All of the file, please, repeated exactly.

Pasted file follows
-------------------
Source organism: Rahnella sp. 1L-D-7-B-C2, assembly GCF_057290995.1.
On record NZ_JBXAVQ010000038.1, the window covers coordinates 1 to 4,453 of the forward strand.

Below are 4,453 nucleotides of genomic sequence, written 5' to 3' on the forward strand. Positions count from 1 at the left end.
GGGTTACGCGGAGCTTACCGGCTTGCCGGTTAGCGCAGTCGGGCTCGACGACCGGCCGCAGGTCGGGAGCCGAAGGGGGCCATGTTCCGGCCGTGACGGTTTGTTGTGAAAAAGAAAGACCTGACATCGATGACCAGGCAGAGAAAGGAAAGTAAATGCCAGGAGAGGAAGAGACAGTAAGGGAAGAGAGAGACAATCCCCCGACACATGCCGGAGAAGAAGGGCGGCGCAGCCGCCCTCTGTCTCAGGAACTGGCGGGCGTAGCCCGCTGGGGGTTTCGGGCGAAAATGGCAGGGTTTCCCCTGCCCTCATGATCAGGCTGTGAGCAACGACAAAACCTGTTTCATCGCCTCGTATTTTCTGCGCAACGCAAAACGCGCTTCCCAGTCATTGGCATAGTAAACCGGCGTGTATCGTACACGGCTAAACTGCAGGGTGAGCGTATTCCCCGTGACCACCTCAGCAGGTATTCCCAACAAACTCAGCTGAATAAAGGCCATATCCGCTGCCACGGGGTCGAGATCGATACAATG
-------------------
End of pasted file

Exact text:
Source organism: Rahnella sp. 1L-D-7-B-C2, assembly GCF_057290995.1.
On record NZ_JBXAVQ010000038.1, the window covers coordinates 1 to 4,453 of the forward strand.

Below are 4,453 nucleotides of genomic sequence, written 5' to 3' on the forward strand. Positions count from 1 at the left end.
GGGTTACGCGGAGCTTACCGGCTTGCCGGTTAGCGCAGTCGGGCTCGACGACCGGCCGCAGGTCGGGAGCCGAAGGGGGCCATGTTCCGGCCGTGACGGTTTGTTGTGAAAAAGAAAGACCTGACATCGATGACCAGGCAGAGAAAGGAAAGTAAATGCCAGGAGAGGAAGAGACAGTAAGGGAAGAGAGAGACAATCCCCCGACACATGCCGGAGAAGAAGGGCGGCGCAGCCGCCCTCTGTCTCAGGAACTGGCGGGCGTAGCCCGCTGGGGGTTTCGGGCGAAAATGGCAGGGTTTCCCCTGCCCTCATGATCAGGCTGTGAGCAACGACAAAACCTGTTTCATCGCCTCGTATTTTCTGCGCAACGCAAAACGCGCTTCCCAGTCATTGGCATAGTAAACCGGCGTGTATCGTACACGGCTAAACTGCAGGGTGAGCGTATTCCCCGTGACCACCTCAGCAGGTATTCCCAACAAACTCAGCTGAATAAAGGCCATATCCGCTGCCACGGGGTCGAGATCGATACAATG